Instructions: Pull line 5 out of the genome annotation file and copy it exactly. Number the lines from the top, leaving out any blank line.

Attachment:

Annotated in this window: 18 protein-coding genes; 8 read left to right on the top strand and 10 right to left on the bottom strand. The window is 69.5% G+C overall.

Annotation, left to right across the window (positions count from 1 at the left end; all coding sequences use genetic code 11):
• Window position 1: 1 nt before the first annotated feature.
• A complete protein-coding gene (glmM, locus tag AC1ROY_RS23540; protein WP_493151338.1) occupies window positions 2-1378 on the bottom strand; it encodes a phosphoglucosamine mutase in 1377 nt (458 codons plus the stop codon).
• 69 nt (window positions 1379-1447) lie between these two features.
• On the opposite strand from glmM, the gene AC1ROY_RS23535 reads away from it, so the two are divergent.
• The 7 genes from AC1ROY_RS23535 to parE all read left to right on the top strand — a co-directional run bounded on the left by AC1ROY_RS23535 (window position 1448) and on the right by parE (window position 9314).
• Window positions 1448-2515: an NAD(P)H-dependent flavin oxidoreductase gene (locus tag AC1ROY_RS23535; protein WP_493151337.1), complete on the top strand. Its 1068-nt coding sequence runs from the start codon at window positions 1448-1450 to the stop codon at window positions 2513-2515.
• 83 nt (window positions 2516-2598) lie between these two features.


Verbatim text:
• 69 nt (window positions 1379-1447) lie between these two features.